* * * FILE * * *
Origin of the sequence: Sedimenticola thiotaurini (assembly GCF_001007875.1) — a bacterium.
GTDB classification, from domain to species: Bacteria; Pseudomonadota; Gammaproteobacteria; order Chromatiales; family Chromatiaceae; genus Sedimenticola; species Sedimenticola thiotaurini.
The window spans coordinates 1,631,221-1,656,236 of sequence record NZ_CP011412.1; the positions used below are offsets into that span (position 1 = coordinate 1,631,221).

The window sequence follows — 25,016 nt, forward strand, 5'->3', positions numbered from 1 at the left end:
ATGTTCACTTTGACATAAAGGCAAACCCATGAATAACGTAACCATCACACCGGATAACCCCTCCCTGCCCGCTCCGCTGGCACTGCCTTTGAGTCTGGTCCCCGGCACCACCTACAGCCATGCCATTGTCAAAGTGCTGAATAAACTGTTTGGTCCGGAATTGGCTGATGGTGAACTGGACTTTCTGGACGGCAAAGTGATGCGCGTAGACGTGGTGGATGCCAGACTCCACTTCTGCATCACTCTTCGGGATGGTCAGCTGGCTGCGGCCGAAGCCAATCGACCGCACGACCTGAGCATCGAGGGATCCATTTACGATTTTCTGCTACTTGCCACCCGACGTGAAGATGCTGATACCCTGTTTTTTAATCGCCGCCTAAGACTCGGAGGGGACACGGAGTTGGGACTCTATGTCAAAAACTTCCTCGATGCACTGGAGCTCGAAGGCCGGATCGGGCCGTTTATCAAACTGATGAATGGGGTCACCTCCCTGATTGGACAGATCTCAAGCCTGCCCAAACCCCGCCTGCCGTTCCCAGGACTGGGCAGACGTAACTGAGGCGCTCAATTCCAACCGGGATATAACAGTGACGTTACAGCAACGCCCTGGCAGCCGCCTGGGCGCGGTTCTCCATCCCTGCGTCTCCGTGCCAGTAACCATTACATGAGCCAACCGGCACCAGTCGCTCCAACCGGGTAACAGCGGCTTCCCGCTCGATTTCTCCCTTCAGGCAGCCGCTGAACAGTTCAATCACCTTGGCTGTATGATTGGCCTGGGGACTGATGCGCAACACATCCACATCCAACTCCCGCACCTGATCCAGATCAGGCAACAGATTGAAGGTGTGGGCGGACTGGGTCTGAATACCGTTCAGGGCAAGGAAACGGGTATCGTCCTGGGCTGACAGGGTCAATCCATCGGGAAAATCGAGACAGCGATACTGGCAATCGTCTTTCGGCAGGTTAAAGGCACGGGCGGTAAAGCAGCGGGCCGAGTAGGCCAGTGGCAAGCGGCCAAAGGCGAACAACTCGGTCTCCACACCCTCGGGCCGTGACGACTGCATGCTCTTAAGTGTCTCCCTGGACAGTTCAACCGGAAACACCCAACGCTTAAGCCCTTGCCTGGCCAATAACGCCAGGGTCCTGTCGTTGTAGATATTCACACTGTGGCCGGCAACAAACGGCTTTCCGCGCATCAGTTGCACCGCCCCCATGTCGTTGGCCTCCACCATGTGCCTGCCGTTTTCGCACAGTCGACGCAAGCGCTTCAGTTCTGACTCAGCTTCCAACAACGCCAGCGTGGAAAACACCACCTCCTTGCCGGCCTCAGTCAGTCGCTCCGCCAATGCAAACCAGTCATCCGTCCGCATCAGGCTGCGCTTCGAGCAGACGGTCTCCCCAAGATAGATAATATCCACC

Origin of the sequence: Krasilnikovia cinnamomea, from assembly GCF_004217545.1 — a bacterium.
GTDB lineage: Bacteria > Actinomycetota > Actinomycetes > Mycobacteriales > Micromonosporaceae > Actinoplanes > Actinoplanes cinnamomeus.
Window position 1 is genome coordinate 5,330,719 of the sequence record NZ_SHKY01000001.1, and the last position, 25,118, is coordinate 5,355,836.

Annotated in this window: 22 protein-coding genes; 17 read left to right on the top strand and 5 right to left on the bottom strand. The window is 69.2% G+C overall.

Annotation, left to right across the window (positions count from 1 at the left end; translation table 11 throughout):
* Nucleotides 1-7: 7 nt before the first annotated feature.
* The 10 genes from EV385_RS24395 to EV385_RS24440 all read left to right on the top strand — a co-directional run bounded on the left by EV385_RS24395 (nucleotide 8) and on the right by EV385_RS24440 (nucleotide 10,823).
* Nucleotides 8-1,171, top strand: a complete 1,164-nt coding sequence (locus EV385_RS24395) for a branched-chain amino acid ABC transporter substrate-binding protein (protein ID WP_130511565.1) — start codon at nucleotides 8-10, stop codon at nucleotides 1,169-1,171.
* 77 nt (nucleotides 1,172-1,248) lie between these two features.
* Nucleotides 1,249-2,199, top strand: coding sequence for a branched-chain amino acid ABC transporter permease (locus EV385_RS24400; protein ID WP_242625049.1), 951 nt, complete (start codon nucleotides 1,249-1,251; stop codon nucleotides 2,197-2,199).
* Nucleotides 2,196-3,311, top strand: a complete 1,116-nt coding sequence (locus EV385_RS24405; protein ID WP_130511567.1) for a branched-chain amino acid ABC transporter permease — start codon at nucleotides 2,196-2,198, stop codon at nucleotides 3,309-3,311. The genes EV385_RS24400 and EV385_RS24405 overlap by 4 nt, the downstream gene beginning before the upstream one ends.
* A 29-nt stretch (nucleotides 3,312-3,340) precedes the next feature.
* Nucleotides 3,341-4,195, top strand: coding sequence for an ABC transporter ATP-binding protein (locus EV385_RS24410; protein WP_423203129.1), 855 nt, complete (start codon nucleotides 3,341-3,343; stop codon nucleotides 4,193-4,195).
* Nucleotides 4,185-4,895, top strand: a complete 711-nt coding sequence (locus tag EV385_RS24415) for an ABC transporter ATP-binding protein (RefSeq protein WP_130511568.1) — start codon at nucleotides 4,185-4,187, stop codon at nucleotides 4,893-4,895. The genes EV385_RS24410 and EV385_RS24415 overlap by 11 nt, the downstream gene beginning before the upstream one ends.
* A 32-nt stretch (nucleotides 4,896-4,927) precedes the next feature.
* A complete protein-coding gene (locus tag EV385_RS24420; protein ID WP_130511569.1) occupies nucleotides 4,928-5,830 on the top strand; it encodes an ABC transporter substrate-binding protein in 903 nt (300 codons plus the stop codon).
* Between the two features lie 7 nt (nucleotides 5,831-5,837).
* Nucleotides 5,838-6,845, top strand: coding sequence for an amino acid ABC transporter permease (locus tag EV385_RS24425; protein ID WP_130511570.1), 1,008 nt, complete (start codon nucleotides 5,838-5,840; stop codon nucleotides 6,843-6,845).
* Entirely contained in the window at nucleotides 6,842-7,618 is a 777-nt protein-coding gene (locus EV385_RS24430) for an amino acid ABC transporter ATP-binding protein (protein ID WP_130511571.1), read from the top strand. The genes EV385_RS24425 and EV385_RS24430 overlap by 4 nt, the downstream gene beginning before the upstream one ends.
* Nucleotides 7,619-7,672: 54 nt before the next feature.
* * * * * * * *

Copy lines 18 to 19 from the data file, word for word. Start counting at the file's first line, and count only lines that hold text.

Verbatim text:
* Nucleotides 3,341-4,195, top strand: coding sequence for an ABC transporter ATP-binding protein (locus EV385_RS24410; protein WP_423203129.1), 855 nt, complete (start codon nucleotides 3,341-3,343; stop codon nucleotides 4,193-4,195).
* Nucleotides 4,185-4,895, top strand: a complete 711-nt coding sequence (locus tag EV385_RS24415) for an ABC transporter ATP-binding protein (RefSeq protein WP_130511568.1) — start codon at nucleotides 4,185-4,187, stop codon at nucleotides 4,893-4,895. The genes EV385_RS24410 and EV385_RS24415 overlap by 11 nt, the downstream gene beginning before the upstream one ends.